Faial is known as the Blue Island. Every year, from mid-June to August, the island is a riot of blue as the hedges of hydrangeas, originally imported from China and Japan, burst into bloom.
This island is only a 30-minute ferry ride from Pico over a submerged crater, which one day might join Pico and Faial. There are also flights back to Lisbon and onwards from there to the UK from Horta, its main town.
Faial’s safe harbour offers sanctuary to yachts from the Atlantic waves. Leisure and business have thrived on this constant stream of global visitors, and legends have grown up such as the mural paintings around the harbour to ensure safe onward passage. These works of primitive art tell the story of families who have sold up everything and taken to the seas.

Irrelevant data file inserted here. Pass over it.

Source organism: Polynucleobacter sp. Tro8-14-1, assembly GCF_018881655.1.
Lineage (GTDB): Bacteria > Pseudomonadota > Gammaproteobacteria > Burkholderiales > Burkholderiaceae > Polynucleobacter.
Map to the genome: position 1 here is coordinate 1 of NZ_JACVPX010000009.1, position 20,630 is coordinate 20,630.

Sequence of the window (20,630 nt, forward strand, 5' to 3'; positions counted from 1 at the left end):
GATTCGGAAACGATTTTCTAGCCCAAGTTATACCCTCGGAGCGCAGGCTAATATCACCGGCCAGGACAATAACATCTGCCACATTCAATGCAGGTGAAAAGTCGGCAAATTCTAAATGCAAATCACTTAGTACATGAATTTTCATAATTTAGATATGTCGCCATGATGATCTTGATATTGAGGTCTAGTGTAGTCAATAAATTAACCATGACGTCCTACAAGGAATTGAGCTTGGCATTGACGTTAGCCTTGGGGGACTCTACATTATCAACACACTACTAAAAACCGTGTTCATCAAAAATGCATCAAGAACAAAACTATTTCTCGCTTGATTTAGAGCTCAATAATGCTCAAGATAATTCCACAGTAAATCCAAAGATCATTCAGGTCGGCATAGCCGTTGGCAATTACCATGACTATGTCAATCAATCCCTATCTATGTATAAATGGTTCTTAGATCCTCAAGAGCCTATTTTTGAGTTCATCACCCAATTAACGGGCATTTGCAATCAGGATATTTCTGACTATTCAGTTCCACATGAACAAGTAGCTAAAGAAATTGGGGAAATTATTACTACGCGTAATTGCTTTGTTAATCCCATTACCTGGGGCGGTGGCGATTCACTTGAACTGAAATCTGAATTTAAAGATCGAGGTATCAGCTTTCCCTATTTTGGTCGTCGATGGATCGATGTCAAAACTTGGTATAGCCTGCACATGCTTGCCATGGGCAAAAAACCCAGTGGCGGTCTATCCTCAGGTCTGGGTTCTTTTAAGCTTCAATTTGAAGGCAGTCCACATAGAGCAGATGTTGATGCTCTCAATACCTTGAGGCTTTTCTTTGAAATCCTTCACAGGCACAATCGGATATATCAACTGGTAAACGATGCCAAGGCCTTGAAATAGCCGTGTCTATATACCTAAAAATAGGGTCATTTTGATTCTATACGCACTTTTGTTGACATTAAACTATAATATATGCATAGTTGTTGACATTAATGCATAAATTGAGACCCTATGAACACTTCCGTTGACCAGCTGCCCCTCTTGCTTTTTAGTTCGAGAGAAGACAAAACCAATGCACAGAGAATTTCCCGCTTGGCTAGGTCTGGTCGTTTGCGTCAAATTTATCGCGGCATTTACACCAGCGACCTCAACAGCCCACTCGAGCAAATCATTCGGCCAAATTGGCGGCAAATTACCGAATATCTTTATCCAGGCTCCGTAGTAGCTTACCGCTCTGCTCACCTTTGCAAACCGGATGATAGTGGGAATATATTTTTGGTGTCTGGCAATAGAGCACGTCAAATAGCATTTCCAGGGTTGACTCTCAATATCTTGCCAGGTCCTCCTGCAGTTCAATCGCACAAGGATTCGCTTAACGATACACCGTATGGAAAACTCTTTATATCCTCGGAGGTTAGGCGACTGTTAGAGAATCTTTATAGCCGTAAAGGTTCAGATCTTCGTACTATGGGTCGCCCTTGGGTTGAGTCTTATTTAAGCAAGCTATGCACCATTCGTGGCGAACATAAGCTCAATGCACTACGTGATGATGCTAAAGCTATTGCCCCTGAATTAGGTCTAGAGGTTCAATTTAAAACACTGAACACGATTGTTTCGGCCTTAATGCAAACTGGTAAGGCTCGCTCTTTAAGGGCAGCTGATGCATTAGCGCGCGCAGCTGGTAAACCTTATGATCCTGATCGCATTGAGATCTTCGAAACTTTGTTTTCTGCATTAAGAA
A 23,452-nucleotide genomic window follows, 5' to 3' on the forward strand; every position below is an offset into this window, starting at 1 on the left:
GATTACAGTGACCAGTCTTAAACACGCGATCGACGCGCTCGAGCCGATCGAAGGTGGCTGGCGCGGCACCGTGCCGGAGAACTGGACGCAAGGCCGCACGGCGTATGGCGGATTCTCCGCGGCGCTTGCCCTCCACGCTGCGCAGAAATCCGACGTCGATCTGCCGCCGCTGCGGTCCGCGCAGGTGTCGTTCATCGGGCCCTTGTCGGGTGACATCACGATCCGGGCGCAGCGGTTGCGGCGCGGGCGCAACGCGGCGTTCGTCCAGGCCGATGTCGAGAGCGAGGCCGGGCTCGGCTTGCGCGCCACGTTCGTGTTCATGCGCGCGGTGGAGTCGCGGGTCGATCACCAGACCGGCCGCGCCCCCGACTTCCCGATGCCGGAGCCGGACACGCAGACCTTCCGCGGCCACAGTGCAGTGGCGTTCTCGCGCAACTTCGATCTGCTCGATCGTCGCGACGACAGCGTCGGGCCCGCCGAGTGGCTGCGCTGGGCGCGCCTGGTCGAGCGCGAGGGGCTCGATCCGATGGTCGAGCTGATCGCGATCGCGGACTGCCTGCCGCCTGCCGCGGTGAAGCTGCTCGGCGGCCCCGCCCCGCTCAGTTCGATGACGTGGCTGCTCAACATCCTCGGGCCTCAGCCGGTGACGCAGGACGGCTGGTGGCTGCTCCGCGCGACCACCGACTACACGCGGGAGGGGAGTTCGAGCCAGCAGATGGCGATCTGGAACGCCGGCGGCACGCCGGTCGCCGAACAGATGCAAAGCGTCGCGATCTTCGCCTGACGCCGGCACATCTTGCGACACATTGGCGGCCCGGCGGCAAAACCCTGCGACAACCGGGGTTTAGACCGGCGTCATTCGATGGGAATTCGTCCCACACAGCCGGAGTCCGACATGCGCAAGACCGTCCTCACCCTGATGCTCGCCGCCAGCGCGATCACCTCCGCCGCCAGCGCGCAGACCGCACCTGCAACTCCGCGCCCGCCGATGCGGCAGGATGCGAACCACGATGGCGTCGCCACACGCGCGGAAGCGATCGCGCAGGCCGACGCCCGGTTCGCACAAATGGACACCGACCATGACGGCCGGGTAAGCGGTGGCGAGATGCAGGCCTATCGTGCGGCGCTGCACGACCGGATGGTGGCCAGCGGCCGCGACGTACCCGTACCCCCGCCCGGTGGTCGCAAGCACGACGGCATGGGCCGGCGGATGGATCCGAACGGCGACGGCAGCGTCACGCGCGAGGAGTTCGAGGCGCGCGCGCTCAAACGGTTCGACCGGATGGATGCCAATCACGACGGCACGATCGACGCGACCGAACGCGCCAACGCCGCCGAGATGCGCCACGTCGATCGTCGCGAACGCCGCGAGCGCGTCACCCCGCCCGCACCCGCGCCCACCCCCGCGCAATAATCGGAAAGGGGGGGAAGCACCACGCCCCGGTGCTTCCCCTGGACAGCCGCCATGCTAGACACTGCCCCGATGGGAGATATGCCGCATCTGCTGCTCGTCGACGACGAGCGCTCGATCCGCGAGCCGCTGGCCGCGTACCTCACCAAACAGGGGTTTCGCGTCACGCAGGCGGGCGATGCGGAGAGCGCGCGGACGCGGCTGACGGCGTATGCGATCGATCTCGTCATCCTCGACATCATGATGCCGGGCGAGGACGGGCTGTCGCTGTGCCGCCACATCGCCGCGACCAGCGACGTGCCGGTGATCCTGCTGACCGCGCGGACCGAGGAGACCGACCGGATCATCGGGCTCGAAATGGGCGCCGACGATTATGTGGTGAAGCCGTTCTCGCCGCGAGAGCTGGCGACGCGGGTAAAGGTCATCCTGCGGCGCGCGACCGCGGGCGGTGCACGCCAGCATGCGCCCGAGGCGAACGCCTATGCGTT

Still evident is the power of volcanic activity to both destroy and create. Today the population is almost half what it was in the early 60s following the last major eruption in 1957-58, which covered the island with thick dust and put a temporary end to agriculture and all associated activities. Locals fled in their droves to the States and Canada where special dispensation from the tight immigration laws was given. Today’s population of 15,000 is just about sustainable. The Centro Interpretativo, set in the former living quarters of a lighthouse which now lies below the ash, makes one aware how active the planet really is, and reminds us that the Azores Archipelago is sitting on a very hot spot in the Atlantic Ocean. The concrete and steel walls of this research centre, with sounds of eruptions echoing through the chambers and corridors beneath the desert-like landscape, would make this a perfect setting for a James Bond villain’s lair.